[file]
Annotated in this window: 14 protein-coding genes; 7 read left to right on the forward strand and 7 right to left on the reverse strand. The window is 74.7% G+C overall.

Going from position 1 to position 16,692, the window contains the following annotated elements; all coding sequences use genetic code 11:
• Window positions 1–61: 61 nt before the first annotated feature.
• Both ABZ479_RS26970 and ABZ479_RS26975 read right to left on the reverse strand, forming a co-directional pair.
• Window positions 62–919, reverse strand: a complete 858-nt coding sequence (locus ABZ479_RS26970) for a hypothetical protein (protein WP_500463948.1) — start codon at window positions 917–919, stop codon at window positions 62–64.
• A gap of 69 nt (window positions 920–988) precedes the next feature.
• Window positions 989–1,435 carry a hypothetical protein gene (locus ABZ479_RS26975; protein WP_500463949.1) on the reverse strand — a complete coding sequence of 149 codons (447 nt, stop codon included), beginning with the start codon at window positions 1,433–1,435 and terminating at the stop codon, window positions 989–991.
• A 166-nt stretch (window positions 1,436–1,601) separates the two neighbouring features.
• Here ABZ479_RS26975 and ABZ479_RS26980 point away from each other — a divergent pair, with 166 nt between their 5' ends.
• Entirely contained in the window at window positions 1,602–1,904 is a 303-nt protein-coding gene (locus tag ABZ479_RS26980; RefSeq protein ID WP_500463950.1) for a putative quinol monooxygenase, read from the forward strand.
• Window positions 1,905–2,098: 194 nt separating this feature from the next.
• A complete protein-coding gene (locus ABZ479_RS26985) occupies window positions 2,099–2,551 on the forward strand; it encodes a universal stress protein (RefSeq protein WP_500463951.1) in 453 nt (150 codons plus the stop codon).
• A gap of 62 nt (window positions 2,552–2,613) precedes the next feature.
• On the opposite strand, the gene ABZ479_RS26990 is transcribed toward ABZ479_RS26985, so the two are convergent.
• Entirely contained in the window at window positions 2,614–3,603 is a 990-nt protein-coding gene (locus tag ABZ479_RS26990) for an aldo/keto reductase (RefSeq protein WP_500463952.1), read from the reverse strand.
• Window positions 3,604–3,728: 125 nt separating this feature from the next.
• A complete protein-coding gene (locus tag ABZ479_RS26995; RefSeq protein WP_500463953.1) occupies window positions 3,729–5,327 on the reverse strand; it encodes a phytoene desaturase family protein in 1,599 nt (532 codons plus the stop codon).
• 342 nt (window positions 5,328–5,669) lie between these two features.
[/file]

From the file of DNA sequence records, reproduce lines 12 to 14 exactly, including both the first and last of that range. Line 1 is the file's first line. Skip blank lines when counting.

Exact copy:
• A complete protein-coding gene (locus ABZ479_RS26985) occupies window positions 2,099–2,551 on the forward strand; it encodes a universal stress protein (RefSeq protein WP_500463951.1) in 453 nt (150 codons plus the stop codon).
• A gap of 62 nt (window positions 2,552–2,613) precedes the next feature.
• On the opposite strand, the gene ABZ479_RS26990 is transcribed toward ABZ479_RS26985, so the two are convergent.